Tuesday, August 24, 2004

Caught Red (State)-Handed

Back in the '80s I used to enjoy reading "Harper's" magazine. At the time, because I was looking for a job in publishing, I wished there was some genealogical connection between my family and that of the founder of that magazine. No such luck. My Harpers were ne'er-do-well small planters from the Maryland Eastern Shore.

Nowadays, though, I'm pleased to disavow any connection with those other Harpers. It's been more than a decade since I got through a "Harper's" article without losing interest. And now this, from Lewis Lapham

The speeches in Madison Square Garden affirmed the great truths now routinely preached from the pulpits of Fox News and the Wall Street Journal--government the problem, not the solution; the social contract a dead letter; the free market the answer to every maiden's prayer--and while listening to the hollow rattle of the rhetorical brass and tin, I remembered the question that [Richard] Hofstadter didn't stay to answer. How did a set of ideas both archaic and bizarre make its way into the center ring of the American political circus?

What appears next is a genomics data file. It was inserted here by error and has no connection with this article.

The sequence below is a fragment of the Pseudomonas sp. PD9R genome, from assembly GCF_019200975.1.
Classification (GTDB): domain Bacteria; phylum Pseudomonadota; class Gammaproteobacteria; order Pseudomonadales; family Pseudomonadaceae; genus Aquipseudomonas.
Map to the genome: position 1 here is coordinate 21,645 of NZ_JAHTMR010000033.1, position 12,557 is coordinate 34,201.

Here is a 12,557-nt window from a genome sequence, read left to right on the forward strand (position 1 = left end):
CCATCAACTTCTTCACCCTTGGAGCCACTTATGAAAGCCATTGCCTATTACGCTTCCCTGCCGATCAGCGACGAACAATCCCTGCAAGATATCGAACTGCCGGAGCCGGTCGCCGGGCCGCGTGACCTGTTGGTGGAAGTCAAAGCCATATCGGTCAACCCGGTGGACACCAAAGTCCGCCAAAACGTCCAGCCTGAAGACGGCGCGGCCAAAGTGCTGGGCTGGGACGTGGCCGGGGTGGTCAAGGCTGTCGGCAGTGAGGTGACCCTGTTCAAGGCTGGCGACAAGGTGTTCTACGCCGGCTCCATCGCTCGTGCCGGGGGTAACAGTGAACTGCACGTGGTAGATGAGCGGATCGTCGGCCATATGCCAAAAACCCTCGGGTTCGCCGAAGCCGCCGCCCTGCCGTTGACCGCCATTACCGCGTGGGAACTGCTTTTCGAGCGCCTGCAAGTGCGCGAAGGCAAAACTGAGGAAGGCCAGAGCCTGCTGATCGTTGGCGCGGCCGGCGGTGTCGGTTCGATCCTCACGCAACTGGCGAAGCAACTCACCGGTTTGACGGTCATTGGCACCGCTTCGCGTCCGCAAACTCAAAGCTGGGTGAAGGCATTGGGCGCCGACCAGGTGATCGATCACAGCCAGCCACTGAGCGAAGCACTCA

The issue's dated September. But "Harper's" always goes to print about a month ahead of its official publication date. So that piece, in which Lapham records his scorn for the speeches made at a Republican Convention that hasn't happened yet, has been in the hands of readers for several weeks now.